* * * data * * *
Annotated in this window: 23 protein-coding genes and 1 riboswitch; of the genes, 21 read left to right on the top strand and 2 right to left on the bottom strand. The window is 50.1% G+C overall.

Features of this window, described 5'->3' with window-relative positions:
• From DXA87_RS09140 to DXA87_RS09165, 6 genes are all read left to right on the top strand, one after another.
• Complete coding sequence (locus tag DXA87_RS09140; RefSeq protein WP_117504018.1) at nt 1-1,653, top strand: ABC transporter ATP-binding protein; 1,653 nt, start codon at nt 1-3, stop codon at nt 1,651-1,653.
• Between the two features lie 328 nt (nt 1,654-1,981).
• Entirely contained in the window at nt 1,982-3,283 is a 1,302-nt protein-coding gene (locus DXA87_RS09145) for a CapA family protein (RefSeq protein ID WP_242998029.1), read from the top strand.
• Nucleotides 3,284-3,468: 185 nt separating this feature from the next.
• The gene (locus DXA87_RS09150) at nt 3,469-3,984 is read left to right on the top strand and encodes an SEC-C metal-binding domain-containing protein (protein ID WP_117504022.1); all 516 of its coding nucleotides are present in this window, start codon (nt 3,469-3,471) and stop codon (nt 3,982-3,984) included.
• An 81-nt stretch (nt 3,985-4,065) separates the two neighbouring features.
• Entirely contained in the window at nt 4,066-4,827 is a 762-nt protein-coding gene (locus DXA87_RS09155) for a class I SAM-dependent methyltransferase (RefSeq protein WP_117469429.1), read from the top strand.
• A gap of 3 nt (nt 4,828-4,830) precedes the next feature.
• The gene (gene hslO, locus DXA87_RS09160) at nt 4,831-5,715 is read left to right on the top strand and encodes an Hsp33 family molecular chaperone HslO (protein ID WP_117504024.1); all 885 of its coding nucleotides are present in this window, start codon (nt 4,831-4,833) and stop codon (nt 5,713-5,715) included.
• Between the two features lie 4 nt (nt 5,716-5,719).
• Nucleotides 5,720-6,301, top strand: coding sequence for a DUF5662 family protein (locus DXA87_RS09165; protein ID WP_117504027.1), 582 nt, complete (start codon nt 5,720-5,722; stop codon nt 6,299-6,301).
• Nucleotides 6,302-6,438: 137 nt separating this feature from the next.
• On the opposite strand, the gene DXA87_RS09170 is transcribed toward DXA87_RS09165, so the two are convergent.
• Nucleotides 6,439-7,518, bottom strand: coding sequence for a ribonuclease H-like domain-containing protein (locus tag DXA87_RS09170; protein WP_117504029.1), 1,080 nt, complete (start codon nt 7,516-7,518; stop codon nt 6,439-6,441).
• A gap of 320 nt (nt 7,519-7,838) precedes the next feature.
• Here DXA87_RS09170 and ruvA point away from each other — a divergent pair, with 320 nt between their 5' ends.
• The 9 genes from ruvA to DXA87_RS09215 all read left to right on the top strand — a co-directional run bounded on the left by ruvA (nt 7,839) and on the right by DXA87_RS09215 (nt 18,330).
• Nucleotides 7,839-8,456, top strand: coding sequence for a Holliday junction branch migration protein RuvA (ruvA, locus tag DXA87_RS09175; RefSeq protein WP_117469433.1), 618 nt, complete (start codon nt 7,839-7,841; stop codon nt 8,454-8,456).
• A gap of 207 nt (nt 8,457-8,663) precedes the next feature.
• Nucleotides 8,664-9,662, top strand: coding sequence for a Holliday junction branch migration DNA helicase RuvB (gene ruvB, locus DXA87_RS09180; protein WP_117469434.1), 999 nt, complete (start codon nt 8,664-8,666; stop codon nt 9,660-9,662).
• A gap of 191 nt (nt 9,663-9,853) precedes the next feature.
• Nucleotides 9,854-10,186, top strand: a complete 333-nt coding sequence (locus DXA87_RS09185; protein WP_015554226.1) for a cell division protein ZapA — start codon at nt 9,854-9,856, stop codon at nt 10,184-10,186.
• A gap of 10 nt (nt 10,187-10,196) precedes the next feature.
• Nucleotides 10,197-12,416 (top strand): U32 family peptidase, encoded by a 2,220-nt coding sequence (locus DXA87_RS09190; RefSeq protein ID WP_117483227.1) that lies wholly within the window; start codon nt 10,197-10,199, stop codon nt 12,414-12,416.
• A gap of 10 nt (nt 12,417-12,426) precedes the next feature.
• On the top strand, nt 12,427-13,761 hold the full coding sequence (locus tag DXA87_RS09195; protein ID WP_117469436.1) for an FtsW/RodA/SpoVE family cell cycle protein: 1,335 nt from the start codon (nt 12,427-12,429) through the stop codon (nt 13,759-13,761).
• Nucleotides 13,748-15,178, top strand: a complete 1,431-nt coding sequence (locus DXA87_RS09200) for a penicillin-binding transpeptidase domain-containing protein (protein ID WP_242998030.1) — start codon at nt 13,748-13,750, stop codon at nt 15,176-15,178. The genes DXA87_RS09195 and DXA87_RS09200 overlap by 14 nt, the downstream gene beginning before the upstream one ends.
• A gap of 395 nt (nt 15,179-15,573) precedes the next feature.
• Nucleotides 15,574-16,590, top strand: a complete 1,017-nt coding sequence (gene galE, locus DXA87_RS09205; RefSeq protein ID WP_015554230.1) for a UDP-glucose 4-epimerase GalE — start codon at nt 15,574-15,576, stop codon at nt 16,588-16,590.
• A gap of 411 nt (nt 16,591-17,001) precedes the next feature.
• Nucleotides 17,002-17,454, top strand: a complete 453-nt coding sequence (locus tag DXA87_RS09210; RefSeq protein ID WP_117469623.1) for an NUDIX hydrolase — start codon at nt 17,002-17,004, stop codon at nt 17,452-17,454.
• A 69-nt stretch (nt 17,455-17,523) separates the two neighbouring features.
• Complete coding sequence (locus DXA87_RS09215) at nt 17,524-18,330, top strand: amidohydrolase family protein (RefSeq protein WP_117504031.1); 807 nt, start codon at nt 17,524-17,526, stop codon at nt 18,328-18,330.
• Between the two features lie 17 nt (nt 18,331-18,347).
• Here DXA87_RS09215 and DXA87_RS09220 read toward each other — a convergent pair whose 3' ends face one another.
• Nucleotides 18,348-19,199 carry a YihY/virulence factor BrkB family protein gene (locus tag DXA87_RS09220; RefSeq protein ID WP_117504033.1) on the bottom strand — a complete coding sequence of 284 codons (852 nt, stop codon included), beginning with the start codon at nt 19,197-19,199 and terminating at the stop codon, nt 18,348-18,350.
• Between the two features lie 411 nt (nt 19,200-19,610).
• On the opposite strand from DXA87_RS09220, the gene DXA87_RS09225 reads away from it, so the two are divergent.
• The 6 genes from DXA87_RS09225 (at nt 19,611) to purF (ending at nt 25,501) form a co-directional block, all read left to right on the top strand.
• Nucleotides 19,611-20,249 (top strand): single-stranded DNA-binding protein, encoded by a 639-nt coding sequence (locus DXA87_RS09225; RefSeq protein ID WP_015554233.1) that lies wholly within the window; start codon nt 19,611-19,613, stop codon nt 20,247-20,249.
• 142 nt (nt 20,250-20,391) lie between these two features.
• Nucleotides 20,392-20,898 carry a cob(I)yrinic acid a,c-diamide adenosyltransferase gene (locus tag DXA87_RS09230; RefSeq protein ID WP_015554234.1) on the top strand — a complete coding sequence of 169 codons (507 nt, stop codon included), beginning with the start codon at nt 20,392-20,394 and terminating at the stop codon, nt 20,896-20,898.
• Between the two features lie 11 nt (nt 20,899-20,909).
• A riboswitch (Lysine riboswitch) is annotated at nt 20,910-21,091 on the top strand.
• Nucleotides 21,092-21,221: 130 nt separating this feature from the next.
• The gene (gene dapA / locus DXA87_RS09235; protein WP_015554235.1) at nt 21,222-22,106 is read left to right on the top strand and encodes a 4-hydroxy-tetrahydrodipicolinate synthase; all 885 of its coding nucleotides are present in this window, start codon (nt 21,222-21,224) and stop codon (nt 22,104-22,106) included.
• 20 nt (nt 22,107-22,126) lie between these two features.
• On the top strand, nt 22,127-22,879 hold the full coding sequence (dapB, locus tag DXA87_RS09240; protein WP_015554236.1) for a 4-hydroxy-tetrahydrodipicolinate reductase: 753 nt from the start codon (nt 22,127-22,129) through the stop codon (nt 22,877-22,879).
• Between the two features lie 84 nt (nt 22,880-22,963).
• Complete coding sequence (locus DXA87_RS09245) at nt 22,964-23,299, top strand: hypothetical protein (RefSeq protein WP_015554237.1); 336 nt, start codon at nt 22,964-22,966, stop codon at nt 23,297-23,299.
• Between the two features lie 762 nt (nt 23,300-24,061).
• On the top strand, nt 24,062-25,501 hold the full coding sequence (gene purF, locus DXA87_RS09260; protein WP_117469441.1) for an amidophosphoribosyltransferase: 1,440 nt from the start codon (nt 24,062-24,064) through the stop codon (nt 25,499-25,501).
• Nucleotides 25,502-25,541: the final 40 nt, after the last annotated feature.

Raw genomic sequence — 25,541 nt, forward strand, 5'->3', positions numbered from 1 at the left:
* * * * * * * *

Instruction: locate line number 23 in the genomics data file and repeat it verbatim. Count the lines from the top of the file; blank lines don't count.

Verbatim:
• Nucleotides 8,664-9,662, top strand: coding sequence for a Holliday junction branch migration DNA helicase RuvB (gene ruvB, locus DXA87_RS09180; protein WP_117469434.1), 999 nt, complete (start codon nt 8,664-8,666; stop codon nt 9,660-9,662).